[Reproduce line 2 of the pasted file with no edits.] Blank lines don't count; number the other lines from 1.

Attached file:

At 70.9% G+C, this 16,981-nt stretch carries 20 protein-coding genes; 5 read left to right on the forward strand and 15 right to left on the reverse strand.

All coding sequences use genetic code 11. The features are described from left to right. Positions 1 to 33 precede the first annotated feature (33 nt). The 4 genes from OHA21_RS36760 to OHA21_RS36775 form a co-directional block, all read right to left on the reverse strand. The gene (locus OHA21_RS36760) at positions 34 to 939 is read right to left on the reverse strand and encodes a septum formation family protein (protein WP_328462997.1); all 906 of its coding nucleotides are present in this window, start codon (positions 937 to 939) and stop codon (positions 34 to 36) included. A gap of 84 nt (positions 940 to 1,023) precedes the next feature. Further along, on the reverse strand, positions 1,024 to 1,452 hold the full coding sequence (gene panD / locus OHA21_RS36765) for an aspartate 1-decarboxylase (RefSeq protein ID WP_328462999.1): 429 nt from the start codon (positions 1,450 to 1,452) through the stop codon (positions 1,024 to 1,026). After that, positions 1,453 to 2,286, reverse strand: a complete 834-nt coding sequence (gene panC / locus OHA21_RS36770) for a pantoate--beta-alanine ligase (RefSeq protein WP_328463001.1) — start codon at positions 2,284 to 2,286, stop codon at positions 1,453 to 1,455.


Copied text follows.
All coding sequences use genetic code 11. The features are described from left to right. Positions 1 to 33 precede the first annotated feature (33 nt). The 4 genes from OHA21_RS36760 to OHA21_RS36775 form a co-directional block, all read right to left on the reverse strand. The gene (locus OHA21_RS36760) at positions 34 to 939 is read right to left on the reverse strand and encodes a septum formation family protein (protein WP_328462997.1); all 906 of its coding nucleotides are present in this window, start codon (positions 937 to 939) and stop codon (positions 34 to 36) included. A gap of 84 nt (positions 940 to 1,023) precedes the next feature. Further along, on the reverse strand, positions 1,024 to 1,452 hold the full coding sequence (gene panD / locus OHA21_RS36765) for an aspartate 1-decarboxylase (RefSeq protein ID WP_328462999.1): 429 nt from the start codon (positions 1,450 to 1,452) through the stop codon (positions 1,024 to 1,026). After that, positions 1,453 to 2,286, reverse strand: a complete 834-nt coding sequence (gene panC / locus OHA21_RS36770) for a pantoate--beta-alanine ligase (RefSeq protein WP_328463001.1) — start codon at positions 2,284 to 2,286, stop codon at positions 1,453 to 1,455.